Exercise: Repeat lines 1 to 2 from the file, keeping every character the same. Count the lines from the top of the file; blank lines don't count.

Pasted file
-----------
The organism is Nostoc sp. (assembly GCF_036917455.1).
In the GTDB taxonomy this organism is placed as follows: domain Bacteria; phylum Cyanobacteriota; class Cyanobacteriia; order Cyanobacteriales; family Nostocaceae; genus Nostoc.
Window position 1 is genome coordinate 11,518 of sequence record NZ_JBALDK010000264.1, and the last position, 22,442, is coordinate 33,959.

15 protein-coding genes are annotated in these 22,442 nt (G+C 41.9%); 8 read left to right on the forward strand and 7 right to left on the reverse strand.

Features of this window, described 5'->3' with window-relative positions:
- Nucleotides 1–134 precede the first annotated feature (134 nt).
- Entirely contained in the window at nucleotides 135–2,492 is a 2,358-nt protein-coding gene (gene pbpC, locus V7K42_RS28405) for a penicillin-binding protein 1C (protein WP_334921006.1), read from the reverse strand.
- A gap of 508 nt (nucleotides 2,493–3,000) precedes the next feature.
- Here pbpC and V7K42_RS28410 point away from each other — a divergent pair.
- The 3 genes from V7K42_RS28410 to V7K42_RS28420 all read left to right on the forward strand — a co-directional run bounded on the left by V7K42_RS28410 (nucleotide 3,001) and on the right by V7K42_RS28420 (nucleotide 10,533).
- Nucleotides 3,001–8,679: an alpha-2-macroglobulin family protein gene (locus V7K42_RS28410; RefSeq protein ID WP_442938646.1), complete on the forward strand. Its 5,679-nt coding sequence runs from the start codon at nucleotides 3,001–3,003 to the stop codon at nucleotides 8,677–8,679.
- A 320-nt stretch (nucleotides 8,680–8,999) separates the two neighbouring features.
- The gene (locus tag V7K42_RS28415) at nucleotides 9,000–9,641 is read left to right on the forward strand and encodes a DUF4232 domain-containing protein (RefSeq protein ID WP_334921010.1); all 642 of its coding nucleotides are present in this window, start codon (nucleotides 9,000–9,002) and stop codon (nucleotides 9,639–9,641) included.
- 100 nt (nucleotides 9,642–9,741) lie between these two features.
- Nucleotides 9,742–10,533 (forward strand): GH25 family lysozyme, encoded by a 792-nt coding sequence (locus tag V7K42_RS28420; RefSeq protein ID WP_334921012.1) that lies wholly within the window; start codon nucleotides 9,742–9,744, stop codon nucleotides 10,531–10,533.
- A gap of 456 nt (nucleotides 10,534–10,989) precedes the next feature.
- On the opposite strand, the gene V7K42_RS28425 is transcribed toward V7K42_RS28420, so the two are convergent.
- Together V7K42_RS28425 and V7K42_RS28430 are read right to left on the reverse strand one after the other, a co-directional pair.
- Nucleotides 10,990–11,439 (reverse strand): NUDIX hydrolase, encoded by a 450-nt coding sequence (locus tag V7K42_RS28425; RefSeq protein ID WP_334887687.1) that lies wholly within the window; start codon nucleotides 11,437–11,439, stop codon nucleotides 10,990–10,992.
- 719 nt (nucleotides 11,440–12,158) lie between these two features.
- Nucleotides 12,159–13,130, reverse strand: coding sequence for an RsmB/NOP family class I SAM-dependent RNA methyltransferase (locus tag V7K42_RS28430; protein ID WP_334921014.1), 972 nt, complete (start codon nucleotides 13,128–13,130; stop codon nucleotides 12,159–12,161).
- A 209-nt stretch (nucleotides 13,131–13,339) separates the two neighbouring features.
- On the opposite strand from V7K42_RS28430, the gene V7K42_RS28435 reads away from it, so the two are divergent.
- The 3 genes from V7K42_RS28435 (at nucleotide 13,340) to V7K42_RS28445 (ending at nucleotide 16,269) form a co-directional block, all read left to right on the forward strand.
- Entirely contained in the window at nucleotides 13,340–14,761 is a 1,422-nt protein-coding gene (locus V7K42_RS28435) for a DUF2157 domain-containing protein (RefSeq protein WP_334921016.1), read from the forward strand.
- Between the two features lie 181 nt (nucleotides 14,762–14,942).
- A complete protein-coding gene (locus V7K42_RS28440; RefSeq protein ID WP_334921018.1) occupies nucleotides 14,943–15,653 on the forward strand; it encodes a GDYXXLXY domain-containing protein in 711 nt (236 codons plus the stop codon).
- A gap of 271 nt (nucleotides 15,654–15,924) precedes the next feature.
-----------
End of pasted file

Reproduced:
The organism is Nostoc sp. (assembly GCF_036917455.1).
In the GTDB taxonomy this organism is placed as follows: domain Bacteria; phylum Cyanobacteriota; class Cyanobacteriia; order Cyanobacteriales; family Nostocaceae; genus Nostoc.